Combating Unlicensed Stem Cell Interventions Through Truthful Advertising Law: A Survey of Regulatory Trends
In press, Volume 9, Issue 2, McGill Journal of Law and Health
27 Pages Posted: 2 Nov 2016
Date Written: June 17, 2015
This paper proposes the adoption and application of consumer protection legal frameworks, specifically truthful advertising laws and enforcement strategies, as a means of combating the proliferation of clinics offering and providing unproven and unlicensed stem cell interventions to the public. The paper provides a very preliminary and generalized overview of truthful advertising laws in several countries implicated in the marketing and provision of these interventions. The paper aims to identify main trends and to show that truthful advertising laws, compared to other forms of regulation, can provide strong national and extra-national regulation to counter the marketing and provision of unproven and unlicensed stem cell interventions. This is mainly because truthful advertising laws and enforcement systems impose legally enforceable obligations on clinics operating within national boundaries, and can also be effectively enforced against extra-territorial clinics and providers through existing bilateral, regional, and international consumer protection enforcement networks.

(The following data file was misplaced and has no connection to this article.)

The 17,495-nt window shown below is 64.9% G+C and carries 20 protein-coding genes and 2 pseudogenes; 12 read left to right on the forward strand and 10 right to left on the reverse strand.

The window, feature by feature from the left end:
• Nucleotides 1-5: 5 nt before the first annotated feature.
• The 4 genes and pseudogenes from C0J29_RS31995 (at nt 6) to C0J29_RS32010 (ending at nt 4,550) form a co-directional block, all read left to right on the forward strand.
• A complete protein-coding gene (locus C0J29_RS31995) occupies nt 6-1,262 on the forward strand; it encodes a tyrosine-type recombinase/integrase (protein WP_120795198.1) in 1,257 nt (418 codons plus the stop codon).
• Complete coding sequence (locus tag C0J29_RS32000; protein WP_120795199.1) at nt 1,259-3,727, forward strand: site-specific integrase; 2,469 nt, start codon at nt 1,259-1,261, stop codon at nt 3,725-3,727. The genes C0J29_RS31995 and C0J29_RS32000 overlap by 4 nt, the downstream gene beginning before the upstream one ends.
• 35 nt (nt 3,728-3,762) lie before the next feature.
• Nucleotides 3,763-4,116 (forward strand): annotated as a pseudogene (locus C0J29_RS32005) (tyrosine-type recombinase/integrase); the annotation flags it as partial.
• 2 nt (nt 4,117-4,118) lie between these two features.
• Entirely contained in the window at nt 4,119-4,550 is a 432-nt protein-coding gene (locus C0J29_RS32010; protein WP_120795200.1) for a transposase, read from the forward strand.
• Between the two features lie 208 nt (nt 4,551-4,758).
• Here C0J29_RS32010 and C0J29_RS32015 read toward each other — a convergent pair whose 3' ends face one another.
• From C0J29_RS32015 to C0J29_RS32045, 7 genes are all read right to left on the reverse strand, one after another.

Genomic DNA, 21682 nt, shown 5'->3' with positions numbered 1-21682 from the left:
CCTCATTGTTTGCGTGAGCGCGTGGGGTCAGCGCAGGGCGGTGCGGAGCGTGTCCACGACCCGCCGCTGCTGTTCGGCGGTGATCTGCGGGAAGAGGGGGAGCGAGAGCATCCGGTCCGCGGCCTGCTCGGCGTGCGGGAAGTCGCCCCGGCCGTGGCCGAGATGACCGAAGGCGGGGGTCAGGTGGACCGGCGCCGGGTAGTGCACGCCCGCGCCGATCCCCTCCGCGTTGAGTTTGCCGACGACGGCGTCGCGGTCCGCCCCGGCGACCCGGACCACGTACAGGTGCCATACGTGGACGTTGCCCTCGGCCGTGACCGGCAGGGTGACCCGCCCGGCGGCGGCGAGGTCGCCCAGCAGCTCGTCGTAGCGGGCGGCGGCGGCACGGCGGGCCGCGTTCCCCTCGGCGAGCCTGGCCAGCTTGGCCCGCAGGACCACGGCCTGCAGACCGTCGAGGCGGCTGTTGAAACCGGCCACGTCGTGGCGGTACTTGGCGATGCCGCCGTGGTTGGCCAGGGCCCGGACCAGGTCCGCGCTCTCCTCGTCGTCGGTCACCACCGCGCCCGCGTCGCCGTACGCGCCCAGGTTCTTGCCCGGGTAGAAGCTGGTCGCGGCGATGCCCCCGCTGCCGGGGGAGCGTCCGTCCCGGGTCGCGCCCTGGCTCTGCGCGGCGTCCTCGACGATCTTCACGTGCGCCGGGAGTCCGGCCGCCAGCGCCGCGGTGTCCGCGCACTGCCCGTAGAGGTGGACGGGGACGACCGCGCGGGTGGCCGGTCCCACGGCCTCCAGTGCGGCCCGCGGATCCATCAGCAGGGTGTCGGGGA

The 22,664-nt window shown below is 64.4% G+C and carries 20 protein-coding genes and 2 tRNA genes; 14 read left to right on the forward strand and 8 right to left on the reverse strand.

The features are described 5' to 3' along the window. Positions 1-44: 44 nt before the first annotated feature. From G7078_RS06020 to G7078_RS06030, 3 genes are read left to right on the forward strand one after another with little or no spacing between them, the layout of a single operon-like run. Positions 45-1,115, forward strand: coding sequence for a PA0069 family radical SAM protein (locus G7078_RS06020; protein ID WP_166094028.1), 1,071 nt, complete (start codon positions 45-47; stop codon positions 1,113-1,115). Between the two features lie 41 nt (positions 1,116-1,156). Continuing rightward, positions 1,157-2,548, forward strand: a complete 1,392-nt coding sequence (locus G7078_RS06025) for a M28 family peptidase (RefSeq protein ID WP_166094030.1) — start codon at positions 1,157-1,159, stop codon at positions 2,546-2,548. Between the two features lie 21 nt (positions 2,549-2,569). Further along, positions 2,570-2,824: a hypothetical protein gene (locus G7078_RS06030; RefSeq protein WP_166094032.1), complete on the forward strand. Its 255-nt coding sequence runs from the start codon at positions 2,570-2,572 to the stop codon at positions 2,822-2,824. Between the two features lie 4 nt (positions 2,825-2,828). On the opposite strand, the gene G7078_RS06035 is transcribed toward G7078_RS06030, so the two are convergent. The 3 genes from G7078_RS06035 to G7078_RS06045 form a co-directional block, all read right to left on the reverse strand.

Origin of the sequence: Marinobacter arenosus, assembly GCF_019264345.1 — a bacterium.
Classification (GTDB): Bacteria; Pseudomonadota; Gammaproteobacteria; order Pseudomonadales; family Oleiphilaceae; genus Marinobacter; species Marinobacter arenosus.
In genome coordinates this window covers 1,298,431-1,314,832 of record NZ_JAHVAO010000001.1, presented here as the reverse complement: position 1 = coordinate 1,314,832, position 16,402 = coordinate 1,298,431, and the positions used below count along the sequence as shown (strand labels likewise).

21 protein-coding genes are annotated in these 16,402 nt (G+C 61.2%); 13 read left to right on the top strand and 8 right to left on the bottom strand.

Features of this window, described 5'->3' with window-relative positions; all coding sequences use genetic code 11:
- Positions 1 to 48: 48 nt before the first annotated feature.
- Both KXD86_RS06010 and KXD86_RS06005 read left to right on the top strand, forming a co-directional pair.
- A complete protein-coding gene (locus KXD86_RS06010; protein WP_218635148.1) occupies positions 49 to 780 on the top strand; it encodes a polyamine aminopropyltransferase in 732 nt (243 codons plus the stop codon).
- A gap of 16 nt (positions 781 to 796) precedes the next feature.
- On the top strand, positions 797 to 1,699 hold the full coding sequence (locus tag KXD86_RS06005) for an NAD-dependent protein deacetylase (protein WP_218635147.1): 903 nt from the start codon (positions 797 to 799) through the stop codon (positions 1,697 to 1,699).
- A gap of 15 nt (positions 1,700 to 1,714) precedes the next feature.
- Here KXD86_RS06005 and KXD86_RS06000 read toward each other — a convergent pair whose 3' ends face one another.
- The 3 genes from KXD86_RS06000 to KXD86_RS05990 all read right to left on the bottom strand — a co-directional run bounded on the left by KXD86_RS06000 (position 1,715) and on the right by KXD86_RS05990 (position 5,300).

Keywords: stem cells, false advertising, competition law, stem cell tourism, medical tourism, stem cell therapies, direct-to-consumer marketing, truthful advertising, consumer protection, international law, bioethics
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